I will always remember how things turned out fine

SOMETIMES by Colin Lennox

 Sometimes I wonder what happened to me

Sometimes I ponder what life’s going to be

Sometimes at rest I get the odd fear

Sometimes I think will I ever hear

Sometimes just sometimes I really despair

And sometimes just sometimes think life is not fair

Then sometimes and this I think is ironic

I contemplate life when I am bionic

I try to work out without reason or ryhme

Hearing for always and not just sometime

So here is to hearing and the joy that it brings

It blesses our life with so many things

I will always remember how things turned out fine

And be thankful for this gift and not just sometime.

It is certain that prior to Harry getting sick, we had arrived at a place which we were so comfortable in, that his hearing was being taken for granted. 

I no longer thought back to the struggles of getting him to wear his implants, or to the even earlier frustrating sessions at Australian Hearing testing Harry with Hearing Aids on. He was travelling so well and we could finally enjoy having a 1yr old son and all it entails.

The sore ears of my last Post developed into an infection and Harry ended up checking into the Melbourne Royal Children’s Hospital to have intravenous antibiotics administered. The chances of this happening are a small 2% of all Cochlear Implant recipients that are young children.  It was just bad luck in our case.

But we were also lucky that we have such an amazing health system in this country and when it counted we were given priority by our GP, the Implant Clinic and the RCH who all worked together to make Harry better.  During this saga and the weeks preceding it Harry was unable to wear his implants.  In total he was without sound for 4 weeks.  Considering he had sound for 5 months, that is a long time.

Even when he was well on the road to recovery he did not have the all clear to replace the implants. It was evident that our Auslan skills were enough to communicate with Harry, but that he didn’t have any skills himself.  Surely the lessons we had been attending had transferred to Harry via osmosis. Despite this not being the case it was incredible the way he adapted to find other methods of communication.

One afternoon he was obviously hungry and so crawled to his highchair , climbed up to grab his bib, and bought it over to us to say ” Heh there .What about some food?”

 On another occasion he hopped on his bike, rode to his bedroom and grabbed his cardigan and brought it to me. “Let’s go outside” he was saying to me.

Last Monday we went back to the Implant Clinic to be re-Mapped. The insertion of grommets to assist with drainage can make a 10% difference to the sound levels the CI recipients can hear. Harry was given grommets as part of his recovery treatment. I was also hanging in there at this appointment for confirmation that the left electrode  where the infection occurred was not damaged.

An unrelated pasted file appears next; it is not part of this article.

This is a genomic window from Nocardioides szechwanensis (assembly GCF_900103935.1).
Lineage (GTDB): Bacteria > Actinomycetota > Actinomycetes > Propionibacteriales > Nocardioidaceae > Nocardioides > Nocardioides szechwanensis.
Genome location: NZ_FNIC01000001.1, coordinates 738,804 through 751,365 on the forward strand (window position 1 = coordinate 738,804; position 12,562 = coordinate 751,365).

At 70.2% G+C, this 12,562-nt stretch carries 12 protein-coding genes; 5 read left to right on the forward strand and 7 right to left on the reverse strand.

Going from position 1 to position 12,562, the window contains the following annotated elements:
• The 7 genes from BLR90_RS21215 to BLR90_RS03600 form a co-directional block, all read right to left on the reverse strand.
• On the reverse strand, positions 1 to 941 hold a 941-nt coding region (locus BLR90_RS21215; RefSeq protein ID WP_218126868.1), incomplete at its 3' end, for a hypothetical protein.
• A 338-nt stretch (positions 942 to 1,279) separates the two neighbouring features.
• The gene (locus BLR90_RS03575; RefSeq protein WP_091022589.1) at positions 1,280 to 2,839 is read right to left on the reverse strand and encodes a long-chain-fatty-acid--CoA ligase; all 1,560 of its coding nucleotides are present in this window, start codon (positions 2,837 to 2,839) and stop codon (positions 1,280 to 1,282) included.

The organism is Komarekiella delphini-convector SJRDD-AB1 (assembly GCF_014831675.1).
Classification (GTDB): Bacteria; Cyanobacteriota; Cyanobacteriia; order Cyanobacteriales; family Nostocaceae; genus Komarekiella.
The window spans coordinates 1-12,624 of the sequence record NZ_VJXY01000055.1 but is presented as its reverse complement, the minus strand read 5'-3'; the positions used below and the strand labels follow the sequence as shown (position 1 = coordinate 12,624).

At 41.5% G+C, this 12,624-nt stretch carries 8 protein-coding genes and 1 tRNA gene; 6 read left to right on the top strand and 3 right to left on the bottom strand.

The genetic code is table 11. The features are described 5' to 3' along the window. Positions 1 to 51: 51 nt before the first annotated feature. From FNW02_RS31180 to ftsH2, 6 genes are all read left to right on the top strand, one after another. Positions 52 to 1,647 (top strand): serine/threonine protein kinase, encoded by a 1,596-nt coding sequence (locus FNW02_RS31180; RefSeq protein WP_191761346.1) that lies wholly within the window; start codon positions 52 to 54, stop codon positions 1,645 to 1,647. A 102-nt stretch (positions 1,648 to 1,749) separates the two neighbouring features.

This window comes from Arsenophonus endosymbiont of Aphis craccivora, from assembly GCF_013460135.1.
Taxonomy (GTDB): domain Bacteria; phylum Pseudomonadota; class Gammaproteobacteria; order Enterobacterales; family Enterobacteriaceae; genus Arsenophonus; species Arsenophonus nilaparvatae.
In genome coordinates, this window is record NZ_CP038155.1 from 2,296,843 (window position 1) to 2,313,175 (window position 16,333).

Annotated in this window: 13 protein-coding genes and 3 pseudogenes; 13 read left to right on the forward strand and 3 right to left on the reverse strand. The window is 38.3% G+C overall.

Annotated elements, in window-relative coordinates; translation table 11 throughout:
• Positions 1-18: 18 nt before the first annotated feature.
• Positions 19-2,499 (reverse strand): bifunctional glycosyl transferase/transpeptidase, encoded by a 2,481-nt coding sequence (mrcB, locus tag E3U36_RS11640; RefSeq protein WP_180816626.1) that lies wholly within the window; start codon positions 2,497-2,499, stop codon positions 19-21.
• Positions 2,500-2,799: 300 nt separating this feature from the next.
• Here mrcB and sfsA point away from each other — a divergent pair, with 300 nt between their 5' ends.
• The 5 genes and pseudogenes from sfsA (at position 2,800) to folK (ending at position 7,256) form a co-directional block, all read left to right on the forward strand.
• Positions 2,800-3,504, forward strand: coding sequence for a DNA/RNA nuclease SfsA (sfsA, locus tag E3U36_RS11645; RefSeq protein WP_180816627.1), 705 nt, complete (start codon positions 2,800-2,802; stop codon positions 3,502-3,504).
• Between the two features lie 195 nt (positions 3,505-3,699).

I so wanted to video him putting back on the CI’s in this session as it was truly a “You tube moment”, they switched on the sound so he could hear what was happening in the room (rather than on the computer) and when I called out his name he turned to me with such a big smile on his face.

The episode in hospital really showed me that to have Cochlear Implants is a gift and at anytime in Harry’s life he may face times when he does not have access to sound and he needs to have other skills for communication.

 I have often recounted to friends since getting home that when you consent to your child undergoing the surgery for Cochlear implants you only briefly scan through the risks- as you are focusing so much on the positive outcome of giving your child sound.  Do we ever realise entirely the great level of responsibility we have to these kids?

It is not appropriate to use this forum for advice as this is only a log of our journey with Harry and I wouldn’t profess to be more knowledgeable than the rest of you out there. But this is my experience and I have chosen to share it with those that are interested and hopefully those on a similar journey.

At the end of the day, to put it simply, the Implants are a man-made object in the head. And if ever you are in doubt about what to do with your child with Implants who seems unwell, I would urge you to go early on to your local Implant Clinic where the ENT’s have so much more experience with implants than anyone else. Be assertive in making this happen and then the chances of there being any risks can only reduce.

6 Comments

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6 responses to “I will always remember how things turned out fine

  1. Judy Bainbridge

    Very well said Hollie. Judy

    Sent from my iPhone

  2. Robyn

    Hols
    You write movingly about a profound experience in all your lives. I am so in awe of you all. Much love.

  3. Jane Grimme

    Perfectly written. X

  4. sara bidois

    sounds like you have been in a journey with Harry thoughts and prayers r with you all xx Sara Bidois

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